Seventy percent of voters Tuesday agreed with Measure K, a proposal to extend by 20 years a 10-year countywide half-cent sales tax that would have expired in 2023.
With all precincts reporting, the count on Tuesday was 131,536 for the measure and 57,181 against.
While most tax measures require approval of two-thirds of voters to pass, Measure K needed only a simple majority, or just over 50 percent, because the revenues are not earmarked for a specific purpose.
The tax has been adding about $85 million annually to the county's general fund, advocates say.
County supervisors in support of the measure say the revenues will be vital to efforts to provide affordable housing for "seniors, people with disabilities, veterans and families." Other priorities include enhancing public transit, combating human trafficking, addressing sea level rise, and maintaining safe schools and neighborhoods.
"I'm extremely excited to see the overwhelming support for Measure K," Supervisor Dave Pine said. "The support exceeded my expectations. To see 70 percent approval of a sales tax hike is extraordinary."
"I'm happy about the outcome, obviously, Supervisor Horsley said. An approval of 70 percent of voters is a bit higher than it was when Measure A passed in 2012, he noted.
It may reflect, he said, that the board kept promises on how they were going to spend the money. "I think people have a lot of trust in board members doing what they say they're going to do," he said. "We did it with Measure A and we'll do it again with Measure K."
How to spend it
The Board of Supervisors will be considering a two-year budget in the first half of 2017 and will be making decisions about how to invest in affordable housing, Mr. Pine said.
With 27 years of income from both Measure A and Measure K, the supervisors will look into lease revenue bonds to build affordable housing, perhaps as was done to build the new jail and a juvenile hall.
County Counsel John Beiers has said that while projects for such "core county facilities" are common in the bond market, affordable housing may not be in the same category.
"Whether a similar financing structure is feasible for affordable housing is a complex issue," Mr. Beiers said in an email, "and the County would need to work with bond counsel and its financial consultants if the measure passes and the County ultimately decides to explore it."
It's possible, Mr. Beiers said, that Measure K revenues would go to support affordable housing in ways not involving construction.
The Board of Supervisors could also pursue public/private partnerships with developers, Supervisor Don Horsley has said, noting that the county is considering a $200,000 loan to Peninsula Open Space Trust and Blue Horse Farm to buy two mobile homes for farm labor housing.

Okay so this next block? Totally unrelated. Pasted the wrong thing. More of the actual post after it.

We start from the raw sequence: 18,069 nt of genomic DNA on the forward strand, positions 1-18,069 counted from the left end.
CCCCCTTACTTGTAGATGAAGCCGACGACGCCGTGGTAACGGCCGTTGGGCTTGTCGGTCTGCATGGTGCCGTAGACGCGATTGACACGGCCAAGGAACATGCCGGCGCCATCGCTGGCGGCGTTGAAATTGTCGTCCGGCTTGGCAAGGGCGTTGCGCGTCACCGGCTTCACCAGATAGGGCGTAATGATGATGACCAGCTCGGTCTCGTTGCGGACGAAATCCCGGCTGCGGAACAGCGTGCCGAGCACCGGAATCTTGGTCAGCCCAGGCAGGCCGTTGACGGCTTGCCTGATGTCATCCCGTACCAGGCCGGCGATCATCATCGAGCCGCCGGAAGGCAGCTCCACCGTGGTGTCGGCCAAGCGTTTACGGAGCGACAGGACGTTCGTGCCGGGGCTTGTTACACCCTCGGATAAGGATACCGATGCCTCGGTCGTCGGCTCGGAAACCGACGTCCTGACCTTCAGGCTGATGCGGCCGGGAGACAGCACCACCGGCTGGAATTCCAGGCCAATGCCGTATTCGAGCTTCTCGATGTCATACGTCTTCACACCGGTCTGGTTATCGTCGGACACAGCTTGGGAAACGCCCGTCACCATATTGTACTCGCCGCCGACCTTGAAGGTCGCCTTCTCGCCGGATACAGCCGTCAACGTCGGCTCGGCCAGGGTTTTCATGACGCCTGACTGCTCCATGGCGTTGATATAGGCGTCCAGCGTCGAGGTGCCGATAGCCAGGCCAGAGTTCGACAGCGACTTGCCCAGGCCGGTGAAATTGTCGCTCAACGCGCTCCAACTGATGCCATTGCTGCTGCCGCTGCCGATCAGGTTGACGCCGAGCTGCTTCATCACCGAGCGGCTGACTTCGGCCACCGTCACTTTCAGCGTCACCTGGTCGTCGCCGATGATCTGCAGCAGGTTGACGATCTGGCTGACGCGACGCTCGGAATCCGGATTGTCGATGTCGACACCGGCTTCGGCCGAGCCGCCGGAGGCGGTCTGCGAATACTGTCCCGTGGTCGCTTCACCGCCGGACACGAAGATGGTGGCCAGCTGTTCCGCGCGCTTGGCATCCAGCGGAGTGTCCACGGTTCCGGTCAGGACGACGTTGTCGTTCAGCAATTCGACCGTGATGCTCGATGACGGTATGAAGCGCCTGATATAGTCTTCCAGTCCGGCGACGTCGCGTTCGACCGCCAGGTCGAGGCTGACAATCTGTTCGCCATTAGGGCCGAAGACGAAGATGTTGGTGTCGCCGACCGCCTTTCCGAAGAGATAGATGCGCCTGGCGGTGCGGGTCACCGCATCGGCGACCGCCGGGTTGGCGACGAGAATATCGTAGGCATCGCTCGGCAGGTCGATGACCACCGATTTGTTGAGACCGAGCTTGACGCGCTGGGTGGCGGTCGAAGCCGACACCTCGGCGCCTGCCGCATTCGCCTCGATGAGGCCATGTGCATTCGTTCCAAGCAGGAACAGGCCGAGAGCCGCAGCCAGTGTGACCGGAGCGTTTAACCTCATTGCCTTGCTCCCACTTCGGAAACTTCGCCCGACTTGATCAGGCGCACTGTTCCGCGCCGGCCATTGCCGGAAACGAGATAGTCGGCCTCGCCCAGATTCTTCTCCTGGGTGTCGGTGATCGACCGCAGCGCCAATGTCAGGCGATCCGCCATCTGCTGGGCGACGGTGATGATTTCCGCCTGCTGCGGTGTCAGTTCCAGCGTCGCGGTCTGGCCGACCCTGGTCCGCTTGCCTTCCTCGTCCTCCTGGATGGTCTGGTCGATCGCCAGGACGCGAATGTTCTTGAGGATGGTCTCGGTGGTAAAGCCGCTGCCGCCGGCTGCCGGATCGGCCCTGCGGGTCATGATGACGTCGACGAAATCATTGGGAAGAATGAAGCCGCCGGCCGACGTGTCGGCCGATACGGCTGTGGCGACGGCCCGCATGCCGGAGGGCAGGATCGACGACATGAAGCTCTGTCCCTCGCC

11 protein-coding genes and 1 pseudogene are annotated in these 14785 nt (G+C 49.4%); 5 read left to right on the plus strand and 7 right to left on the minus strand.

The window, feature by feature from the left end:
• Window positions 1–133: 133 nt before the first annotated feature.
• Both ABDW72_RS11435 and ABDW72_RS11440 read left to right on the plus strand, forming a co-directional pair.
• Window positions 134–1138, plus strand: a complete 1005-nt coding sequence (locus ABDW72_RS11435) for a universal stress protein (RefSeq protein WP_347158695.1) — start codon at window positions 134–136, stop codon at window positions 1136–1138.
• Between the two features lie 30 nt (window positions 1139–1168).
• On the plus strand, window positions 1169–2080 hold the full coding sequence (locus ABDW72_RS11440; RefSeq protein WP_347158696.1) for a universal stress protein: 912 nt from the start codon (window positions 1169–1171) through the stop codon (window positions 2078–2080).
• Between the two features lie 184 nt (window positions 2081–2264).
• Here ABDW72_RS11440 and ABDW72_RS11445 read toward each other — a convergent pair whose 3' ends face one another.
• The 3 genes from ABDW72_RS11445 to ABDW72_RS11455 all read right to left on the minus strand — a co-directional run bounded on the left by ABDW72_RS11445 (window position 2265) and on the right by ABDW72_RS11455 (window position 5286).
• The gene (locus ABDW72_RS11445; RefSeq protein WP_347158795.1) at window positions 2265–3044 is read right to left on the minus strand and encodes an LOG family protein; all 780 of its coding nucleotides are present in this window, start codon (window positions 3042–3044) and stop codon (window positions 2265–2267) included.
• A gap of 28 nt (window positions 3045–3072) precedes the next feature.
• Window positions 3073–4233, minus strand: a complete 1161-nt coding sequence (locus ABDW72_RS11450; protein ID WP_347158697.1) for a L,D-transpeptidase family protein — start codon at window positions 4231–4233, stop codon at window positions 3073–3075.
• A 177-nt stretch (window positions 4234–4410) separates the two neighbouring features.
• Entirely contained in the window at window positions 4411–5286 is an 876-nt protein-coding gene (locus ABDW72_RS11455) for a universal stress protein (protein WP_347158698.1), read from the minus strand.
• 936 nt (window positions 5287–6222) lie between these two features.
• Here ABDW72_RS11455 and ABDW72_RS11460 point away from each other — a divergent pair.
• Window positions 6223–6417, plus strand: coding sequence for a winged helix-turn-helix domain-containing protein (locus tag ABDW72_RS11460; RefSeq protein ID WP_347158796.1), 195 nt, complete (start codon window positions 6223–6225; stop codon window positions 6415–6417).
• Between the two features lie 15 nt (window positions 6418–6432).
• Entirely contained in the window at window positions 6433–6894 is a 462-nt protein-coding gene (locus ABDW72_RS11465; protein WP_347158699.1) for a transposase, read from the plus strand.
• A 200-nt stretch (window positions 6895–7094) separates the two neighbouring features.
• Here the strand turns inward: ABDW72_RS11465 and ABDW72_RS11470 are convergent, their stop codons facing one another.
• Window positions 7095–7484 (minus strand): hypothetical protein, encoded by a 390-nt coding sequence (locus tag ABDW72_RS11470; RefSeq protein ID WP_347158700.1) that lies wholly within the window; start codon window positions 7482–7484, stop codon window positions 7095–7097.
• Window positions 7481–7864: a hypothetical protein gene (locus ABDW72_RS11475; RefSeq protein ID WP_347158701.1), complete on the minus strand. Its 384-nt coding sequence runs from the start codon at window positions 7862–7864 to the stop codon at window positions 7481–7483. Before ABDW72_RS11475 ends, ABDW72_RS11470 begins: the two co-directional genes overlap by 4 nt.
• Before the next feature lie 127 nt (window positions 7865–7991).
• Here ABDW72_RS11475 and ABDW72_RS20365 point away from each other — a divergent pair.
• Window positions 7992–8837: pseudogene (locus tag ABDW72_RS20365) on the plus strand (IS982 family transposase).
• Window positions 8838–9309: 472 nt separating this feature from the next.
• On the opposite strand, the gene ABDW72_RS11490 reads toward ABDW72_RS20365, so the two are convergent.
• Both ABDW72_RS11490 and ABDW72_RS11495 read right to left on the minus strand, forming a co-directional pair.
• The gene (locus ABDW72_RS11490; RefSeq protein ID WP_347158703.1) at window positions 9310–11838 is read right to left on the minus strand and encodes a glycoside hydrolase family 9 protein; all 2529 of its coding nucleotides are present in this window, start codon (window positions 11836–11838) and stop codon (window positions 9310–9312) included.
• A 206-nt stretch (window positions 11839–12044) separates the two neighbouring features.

Matt Grocott, a San Carlos councilman and chair of the "Committee to Stop K, Why Now?", said he wasn't surprised that it passed because it had significant institutional and union support and proponents who put a lot of money into it "and a ton of advertising."
The latest campaign finance report from the Elections Office showed more than $1 million in contributions in support of Measure K, including several five- and six-figure contributions.
"With that kind of organization, with that kind of money and support, it's hard to overcome," he said. "(Unions) always have the means of organizing any time they put a campaign together, which leaves the other side scrambling."
Between 2010 and 2014, Supervisor Horsley said, businesses in the county created 55,000 new jobs while developers built just 2,100 new housing units.
"We have a housing crisis now that has been developing over the past several years," he said. "The business community (is) telling us that it is becoming difficult to recruit and retain employees because of the lack of housing."
Opponents argued that with seven years yet to run on the current tax, it didn't make sense to extend it now.
"If housing is as compelling as (Mr. Horsley) says it is, what the county should have done was to put a bond measure specifically for housing on the ballot. If you're going to do this, do it right," Mr. Grocott said.
Supervisors in Santa Clara and Alameda counties proposed bond measures for the Nov. 8 election to fund housing by borrowing up to $950 million and $580 million, respectively. (Both measures passed, according to unofficial counts from the respective county election offices.)
By July 2017, Measure A, the current San Mateo County half-cent sales tax, will likely have added a total of $322 million to the county's general fund, about $104.6 million of which has been spent. The 2016-17 budget allocates $178.3 million for Measure A spending.
Following are examples of expenditures from the half-cent sales tax revenues: $15 million for public transport for the disabled; $14 million for technology infrastructure; $12.5 million in North Fair Oaks to put utilities underground, add street lights and make other changes to improve the neighborhood; $2.1 million for new fire engines; $1.7 million for homeless shelter operations in East Palo Alto; $900,000 on summer school reading programs; and $307,000 on housing for farm laborers.